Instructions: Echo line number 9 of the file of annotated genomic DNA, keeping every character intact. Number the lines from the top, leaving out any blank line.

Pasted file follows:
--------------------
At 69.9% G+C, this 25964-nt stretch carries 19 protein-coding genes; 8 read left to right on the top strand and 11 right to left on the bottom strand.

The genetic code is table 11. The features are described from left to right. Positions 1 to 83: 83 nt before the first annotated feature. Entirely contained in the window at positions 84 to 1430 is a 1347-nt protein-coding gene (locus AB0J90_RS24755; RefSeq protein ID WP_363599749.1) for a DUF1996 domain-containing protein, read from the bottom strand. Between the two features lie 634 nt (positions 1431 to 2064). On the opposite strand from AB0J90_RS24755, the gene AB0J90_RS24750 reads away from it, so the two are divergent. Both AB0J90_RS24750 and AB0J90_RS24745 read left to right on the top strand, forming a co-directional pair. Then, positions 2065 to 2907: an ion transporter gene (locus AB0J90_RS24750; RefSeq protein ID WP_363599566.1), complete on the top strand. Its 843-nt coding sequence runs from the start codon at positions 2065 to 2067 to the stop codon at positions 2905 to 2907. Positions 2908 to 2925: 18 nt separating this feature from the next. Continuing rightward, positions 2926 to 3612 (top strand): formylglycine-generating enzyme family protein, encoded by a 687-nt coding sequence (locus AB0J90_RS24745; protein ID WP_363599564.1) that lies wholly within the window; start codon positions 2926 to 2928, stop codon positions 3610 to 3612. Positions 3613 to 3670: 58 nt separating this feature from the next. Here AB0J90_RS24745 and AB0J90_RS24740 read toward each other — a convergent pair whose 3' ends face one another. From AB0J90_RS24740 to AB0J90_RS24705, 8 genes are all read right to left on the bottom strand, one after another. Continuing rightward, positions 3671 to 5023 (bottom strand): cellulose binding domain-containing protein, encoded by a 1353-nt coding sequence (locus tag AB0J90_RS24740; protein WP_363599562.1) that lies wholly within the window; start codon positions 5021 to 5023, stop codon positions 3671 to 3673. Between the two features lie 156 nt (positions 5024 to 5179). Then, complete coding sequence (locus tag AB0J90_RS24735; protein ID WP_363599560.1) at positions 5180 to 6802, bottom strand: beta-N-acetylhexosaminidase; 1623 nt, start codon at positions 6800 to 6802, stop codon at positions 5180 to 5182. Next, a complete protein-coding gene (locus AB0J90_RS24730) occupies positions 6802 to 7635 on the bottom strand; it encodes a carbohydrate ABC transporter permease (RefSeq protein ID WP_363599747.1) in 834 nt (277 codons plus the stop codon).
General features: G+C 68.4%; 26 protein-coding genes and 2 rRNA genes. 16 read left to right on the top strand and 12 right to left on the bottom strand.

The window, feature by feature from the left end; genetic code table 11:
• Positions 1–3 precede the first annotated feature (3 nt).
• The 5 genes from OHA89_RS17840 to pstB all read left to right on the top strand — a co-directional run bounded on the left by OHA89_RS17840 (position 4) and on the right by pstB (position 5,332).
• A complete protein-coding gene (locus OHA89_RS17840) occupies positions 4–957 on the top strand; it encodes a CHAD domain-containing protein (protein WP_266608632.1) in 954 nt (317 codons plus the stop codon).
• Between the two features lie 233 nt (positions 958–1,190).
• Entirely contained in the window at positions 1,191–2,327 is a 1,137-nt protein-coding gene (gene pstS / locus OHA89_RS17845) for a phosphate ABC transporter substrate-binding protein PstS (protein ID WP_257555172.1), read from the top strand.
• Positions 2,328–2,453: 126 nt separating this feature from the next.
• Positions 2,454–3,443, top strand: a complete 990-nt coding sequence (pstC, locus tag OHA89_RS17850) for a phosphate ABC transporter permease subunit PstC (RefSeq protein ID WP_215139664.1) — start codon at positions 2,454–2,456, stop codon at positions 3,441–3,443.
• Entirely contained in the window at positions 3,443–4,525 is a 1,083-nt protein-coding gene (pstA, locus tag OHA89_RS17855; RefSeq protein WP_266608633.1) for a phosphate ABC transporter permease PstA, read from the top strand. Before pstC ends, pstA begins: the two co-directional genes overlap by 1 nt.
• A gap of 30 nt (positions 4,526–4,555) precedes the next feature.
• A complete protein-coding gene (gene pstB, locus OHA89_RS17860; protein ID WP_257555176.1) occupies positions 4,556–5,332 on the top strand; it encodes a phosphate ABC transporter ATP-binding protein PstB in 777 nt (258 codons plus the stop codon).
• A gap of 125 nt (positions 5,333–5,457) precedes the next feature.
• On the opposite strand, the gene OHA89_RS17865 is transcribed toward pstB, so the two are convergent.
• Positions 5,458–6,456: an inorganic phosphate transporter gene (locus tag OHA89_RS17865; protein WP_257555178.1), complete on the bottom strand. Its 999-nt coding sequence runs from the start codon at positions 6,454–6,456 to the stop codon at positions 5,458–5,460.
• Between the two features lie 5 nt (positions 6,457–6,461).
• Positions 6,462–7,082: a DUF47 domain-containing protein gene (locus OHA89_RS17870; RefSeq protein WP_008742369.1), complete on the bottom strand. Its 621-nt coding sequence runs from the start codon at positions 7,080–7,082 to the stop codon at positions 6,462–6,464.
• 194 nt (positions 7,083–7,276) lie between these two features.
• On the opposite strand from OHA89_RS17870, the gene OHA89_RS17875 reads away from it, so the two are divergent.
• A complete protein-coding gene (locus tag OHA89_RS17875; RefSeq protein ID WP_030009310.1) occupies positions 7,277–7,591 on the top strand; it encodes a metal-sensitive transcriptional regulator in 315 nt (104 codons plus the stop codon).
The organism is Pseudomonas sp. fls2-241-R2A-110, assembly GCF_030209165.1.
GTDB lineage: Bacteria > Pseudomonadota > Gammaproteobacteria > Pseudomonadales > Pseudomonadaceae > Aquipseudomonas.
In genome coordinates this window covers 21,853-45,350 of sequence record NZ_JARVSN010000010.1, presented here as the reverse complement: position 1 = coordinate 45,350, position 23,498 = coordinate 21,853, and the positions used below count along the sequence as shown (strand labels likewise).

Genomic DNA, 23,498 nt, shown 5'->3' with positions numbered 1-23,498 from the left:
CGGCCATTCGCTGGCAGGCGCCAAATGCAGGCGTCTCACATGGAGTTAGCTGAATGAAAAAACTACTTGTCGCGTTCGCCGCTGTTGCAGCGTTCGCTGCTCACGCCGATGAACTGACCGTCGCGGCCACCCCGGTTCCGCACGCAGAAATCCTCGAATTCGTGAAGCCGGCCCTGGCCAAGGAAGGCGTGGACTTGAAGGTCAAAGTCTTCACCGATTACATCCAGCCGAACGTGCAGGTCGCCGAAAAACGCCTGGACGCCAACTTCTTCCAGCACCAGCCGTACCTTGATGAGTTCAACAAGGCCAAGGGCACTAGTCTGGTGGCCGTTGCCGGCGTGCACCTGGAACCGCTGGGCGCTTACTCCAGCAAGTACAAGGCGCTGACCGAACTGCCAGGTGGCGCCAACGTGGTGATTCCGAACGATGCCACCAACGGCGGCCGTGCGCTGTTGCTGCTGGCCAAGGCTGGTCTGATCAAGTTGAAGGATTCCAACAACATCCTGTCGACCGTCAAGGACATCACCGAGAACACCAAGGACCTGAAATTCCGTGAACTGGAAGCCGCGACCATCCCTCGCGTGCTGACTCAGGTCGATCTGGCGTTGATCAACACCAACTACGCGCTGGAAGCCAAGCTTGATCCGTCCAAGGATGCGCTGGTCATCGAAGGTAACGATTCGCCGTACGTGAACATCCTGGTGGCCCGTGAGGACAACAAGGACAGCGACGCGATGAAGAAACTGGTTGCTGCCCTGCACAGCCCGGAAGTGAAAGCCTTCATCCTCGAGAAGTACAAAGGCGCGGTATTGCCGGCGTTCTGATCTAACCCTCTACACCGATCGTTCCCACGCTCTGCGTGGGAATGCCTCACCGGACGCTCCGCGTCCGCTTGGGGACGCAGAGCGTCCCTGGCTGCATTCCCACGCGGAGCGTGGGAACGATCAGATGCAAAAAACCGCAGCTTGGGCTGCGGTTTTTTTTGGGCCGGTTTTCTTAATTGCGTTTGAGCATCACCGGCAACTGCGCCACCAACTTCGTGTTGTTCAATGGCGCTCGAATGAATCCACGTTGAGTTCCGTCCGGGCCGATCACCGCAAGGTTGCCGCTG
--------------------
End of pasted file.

• Entirely contained in the window at positions 1,191–2,327 is a 1,137-nt protein-coding gene (gene pstS / locus OHA89_RS17845) for a phosphate ABC transporter substrate-binding protein PstS (protein ID WP_257555172.1), read from the top strand.